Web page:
Walther Farms is breaking its silence and wants Aiken County to know it plans to be a good steward of the Edisto River.

Though there's still some hesitation in the community to trust that the Edisto will be sufficiently preserved and state legislators are working to tighten the laws to protect the rivers, a few organizations have expressed their support of Walther Farms.

Aiken Soil and Water Conservation District, which focuses protecting natural resources on “working and private lands,” visited Walther Farms and have stated that it has followed the law and in some cases, went beyond state law requirements, to establish the farm.

“We are excited to have the Walther farm in Aiken County and hope the citizens in our county will move beyond the water registration issue, which is law, and support this family farm, who will be an asset to our community,” reads a statement from the organization.

The South Carolina Farm Bureau recently launched a website in response to recent news reports regarding Walther Farms that can be found at www.savescfarmers.com. It urges residents to contact their local legislators and ask them “to pick SC farmers over radical environmentalists,” the website reads.

Walther Farms CEO Jason Walther said his family was caught off guard by the community's recent response to the newly established potato farm in the Windsor area. But the family also understands the concerns. Walther Farms officials have been quietly working behind the scenes to propose various compromises to ease the anxiety of surrounding farmers, conservationists and residents who cherish the blackwater river.

“Our company is built off a philosophy that we want to be good neighbors and good stewards of the resources in this community,” Jason Walther said.

Who is Walther Farms?

Walther Farms is based in Michigan and has locations in Nebraska, Colorado, Georgia, Florida and Indiana.

The company branched out into South Carolina in the last year, purchasing a combined 5,200 acres in Aiken and Barnwell counties.

Despite recently being deemed a “corporate farm,” Windsor Farm Manager Jeremy Walther said that's not the case, stating it's a family business. He's a third generation farmer of the company, which was started by his grandfather in 1945 and continued by his father, uncles, brother and cousins.

Out of the several thousand acres the company owns, only about a quarter to a third of the property will be used to grow potatoes, Jeremy said. For example, about 850 acres will be used for potatoes this year.

Jeremy added they are currently working on a plan for the farm's crop rotation. They're considering also growing corn, beans, cotton, wheat and other crops on the property.

Jeremy also pointed out there are a little more than 300 farms in the state that are larger than his own. According to the 2007 Census of Agriculture, there were 312 farms in South Carolina with 2,000 acres or more.

The investment made by Walther Farms to be located in the Windsor area is approximately $15 million, Jeremy said. At this time, the company will hire eight to 10 full-time employees.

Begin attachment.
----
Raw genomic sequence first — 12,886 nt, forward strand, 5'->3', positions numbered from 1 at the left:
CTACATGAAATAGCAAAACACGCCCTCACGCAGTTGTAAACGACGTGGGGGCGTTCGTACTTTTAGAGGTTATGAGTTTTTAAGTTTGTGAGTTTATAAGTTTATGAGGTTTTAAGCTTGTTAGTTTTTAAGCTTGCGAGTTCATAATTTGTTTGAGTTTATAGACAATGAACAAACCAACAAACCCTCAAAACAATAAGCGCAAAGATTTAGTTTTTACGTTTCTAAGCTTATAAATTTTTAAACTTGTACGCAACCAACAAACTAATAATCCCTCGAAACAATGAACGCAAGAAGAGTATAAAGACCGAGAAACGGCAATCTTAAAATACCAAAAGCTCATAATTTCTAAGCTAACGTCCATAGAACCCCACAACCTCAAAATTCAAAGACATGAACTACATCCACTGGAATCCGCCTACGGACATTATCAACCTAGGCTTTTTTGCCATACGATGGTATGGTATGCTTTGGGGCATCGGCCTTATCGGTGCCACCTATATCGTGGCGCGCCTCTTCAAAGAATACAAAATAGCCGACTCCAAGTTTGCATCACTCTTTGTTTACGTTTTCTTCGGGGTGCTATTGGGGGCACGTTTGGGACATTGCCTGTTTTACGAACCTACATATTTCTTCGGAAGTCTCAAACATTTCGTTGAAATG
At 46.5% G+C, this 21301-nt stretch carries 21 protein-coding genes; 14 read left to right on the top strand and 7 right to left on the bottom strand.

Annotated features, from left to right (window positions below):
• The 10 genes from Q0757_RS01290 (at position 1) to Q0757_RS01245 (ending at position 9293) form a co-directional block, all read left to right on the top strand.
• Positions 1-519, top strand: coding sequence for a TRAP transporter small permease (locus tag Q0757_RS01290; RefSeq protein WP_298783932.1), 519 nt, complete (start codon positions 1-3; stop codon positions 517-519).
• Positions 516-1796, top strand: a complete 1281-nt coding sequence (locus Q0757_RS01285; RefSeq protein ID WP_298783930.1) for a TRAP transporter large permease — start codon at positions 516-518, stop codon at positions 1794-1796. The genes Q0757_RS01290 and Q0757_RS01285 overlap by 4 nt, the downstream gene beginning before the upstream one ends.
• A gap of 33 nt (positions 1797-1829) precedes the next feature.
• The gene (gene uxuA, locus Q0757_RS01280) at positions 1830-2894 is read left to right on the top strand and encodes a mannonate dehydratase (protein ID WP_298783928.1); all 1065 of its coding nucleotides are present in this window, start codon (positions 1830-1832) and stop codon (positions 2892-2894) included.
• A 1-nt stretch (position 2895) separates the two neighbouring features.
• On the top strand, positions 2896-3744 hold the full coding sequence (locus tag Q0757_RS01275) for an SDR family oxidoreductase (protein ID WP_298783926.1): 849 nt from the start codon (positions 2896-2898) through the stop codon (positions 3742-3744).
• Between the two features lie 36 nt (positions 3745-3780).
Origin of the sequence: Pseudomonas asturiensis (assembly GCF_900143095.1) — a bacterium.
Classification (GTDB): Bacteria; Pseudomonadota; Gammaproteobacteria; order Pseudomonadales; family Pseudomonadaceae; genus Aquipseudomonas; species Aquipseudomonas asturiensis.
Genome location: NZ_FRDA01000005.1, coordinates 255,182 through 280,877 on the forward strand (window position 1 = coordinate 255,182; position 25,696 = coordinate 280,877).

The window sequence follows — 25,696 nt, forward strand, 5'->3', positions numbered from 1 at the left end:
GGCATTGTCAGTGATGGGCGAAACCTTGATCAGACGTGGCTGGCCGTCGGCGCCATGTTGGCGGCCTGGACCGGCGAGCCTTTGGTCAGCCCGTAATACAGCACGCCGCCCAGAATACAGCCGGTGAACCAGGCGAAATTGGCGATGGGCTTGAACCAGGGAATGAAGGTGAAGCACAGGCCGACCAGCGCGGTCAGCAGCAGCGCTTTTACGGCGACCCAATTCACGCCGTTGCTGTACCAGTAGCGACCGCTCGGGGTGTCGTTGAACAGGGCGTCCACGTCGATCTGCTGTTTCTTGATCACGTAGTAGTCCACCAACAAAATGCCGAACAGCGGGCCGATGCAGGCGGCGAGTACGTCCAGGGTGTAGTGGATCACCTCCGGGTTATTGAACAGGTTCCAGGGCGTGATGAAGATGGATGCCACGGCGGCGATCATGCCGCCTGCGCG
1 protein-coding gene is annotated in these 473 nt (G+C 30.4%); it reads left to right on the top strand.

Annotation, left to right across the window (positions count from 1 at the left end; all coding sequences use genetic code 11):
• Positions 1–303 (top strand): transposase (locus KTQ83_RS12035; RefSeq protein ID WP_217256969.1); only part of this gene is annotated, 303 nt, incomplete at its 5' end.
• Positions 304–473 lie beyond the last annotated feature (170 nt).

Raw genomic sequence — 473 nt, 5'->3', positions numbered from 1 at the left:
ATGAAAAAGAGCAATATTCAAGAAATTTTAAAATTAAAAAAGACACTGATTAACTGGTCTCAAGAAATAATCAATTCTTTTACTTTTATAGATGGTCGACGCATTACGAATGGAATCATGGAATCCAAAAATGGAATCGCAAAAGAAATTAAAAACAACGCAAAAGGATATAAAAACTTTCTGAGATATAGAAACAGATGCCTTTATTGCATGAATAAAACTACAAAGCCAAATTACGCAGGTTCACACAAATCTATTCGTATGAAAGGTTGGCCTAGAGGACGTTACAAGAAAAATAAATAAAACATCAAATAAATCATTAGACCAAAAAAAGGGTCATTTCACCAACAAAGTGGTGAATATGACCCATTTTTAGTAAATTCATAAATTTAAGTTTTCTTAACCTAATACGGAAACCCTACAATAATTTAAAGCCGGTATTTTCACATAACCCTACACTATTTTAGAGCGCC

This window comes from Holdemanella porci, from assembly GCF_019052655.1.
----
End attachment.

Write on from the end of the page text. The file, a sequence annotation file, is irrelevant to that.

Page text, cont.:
Jeremy added the company plans to conduct some research over the next few years to see if the farm could include a packing shed, which would lead to another 70 to 80 full-time jobs. Jeremy iterated they need assurance it will be a sustainable endeavor before making the investment.

They largely focus on sustainability, Jeremey said. With many of their farms in located in Northern and Western states, they wanted to bring their product to the East Coast to decrease the company's carbon footprint of transporting potatoes to that portion of the country.

That was one reason why Walther Farms located in South Carolina, Jason said.

Addressing concerns

When residents became aware that this potato farm received approval from the state Department of Health and Environmental Control to withdraw up to 805 million gallons of water from the South Edisto monthly for its operations, many grew concerned about the fate of the river.

Walther Farms has proposed reducing that withdrawal by 50 percent, and pulling its second registration for water withdrawal that was awaiting approval.

“The last thing we want to do is damage or jeopardize that river in any way,” Jeremy said. “We want to give the community a chance to see that and let them know that we're willing to do what's right.”

Jeremy said they are also proposing to drill a backup supplemental well on the farm that can be used during drought conditions, which would reduce water usage by 25 percent.

Jeremy said they also use state-of-the-art equipment to monitor soil water availability and water use of the crop.

Walther Farms will reforest the area along the river at the withdrawal point, and Jeremy said quiet trips down the Edisto won't be disturbed by the pump, as it shouldn't make any noise.

Testing of the petiole, or plant stalks, and soil will be conducted weekly to minimize the risk of agricultural nutrient runoff.

The farm also wants to increase conservation easements and plans to discontinue the cutting of hardwood trees along the Edisto River.

Jeremy said they are continuously talking with conservation groups about their proposals and steps they can take to be environmentally friendly.

“We're very excited to be in South Carolina, and it's a beautiful state,” Jeremy said. “We're looking forward to practicing sustainable agriculture. We appreciate folks' concerns, and we're also conscientious of the environment, so we want to do what's right for the environment and the community.”

For more information about Walther Farms, visit www.waltherfarms.com.

Amy Banton is the County reporter for the Aiken Standard. and has been with the publication since May 2010. She is a native of Rustburg, Va. and a graduate of Randolph-Macon Woman's College.